They never talk to each other. Most of the time they sit in separate rooms. If they are in the same room, they seldom look at each other. They prefer not to. If they talk to each other it is more like an argument. It was not always like that. They used to be married but something went wrong. Now they are divorced. Their children run from one room to the other. They had to go to court to settle how the children can see the parent with whom they are not living. The authorities have decided that the place could be Aadef Médiation, an institution on neutral ground where couples can meet with the help of social workers.
Of course we are aware of them, but we seldom get such a strong (and sad) demonstration of the fantastic results our modern civilisation has achieved! This fly-on-the-wall style documentation is shot in France, but could be from any society that believes problems can be and should be solved by the authorities. The film’s strength is that it catches all the small details which, put together, give you a broader picture of a problem. The film crew has obviously spent a long time at the institution and has succeeded in pointing out some interesting characters to which we return again and again. But it is not a film about individuals, it is about a system: we don’t get to know what the parents are doing when they leave the Centre.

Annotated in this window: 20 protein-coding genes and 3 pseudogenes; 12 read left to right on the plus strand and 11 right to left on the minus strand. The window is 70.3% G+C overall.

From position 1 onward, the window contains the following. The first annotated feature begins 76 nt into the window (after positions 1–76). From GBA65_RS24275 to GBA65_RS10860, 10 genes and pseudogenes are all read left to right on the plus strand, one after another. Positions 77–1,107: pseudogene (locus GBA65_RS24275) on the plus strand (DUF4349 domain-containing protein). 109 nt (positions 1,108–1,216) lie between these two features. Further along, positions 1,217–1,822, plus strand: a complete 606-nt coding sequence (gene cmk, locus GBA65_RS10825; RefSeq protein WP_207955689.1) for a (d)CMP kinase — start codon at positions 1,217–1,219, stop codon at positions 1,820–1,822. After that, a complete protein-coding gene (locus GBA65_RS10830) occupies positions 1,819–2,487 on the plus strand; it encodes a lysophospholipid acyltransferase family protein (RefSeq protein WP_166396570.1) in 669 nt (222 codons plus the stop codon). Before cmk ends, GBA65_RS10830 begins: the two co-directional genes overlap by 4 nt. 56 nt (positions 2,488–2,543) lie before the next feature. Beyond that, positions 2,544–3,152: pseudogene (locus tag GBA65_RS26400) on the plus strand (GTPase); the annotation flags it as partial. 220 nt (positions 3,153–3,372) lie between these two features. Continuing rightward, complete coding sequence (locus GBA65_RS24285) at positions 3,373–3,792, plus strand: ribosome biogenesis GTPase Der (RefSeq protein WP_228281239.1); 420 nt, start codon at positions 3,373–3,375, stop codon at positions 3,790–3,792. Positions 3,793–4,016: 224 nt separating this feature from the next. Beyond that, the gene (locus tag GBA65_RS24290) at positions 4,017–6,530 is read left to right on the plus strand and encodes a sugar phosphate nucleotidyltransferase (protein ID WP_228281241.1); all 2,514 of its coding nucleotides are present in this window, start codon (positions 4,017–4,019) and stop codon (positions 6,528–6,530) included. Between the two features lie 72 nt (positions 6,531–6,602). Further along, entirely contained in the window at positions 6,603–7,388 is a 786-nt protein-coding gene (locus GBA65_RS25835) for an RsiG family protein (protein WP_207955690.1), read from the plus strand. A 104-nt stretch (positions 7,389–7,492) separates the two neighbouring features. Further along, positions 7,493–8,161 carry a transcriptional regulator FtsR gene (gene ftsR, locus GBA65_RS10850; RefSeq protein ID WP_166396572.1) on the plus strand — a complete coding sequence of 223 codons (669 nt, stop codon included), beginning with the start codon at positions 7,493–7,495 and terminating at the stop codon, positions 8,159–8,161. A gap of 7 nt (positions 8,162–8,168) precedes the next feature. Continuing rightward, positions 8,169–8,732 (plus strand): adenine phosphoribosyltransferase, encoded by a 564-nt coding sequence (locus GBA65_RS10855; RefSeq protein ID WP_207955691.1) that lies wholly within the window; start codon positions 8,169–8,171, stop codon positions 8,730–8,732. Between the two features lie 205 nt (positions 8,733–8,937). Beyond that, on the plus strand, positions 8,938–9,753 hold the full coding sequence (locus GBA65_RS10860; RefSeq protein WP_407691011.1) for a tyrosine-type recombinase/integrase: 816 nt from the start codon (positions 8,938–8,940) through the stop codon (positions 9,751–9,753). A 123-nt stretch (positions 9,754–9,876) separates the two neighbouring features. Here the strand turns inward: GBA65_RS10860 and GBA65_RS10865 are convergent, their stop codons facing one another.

Most of the people who turn up are immigrants. If they maintain more conservative gender roles their problems are increased. The losers are the men. The court only grants them visiting rights. They are the ones who suffer, as a woman remarks to a man who is waiting to see his child. Maybe it is just for a couple of hours every second week…
Love and Hate. An angry father waits at the window dressed in his best suit. His ex-wife is expected to turn up with their child. It is his turn today but she does not show up. She has talked about going abroad on holiday with the child. He has warned her: “I´ll go to Court, I´ll fight for my child, a father has the right to see his child!”
Whether this way of handling family problems is the right one is not debated. It seems to function all right and the social workers are doing their best in this game of ”Monsieur Contre Madame.” Quite a job it is saying to the real losers, the children, “A kiss is not enough. It´s his turn today”!
Observational documentary cinema is still a brilliant way of getting to know the world we live in. Thank you Claudine Bories, for treating the characters with respect and the audience intelligently!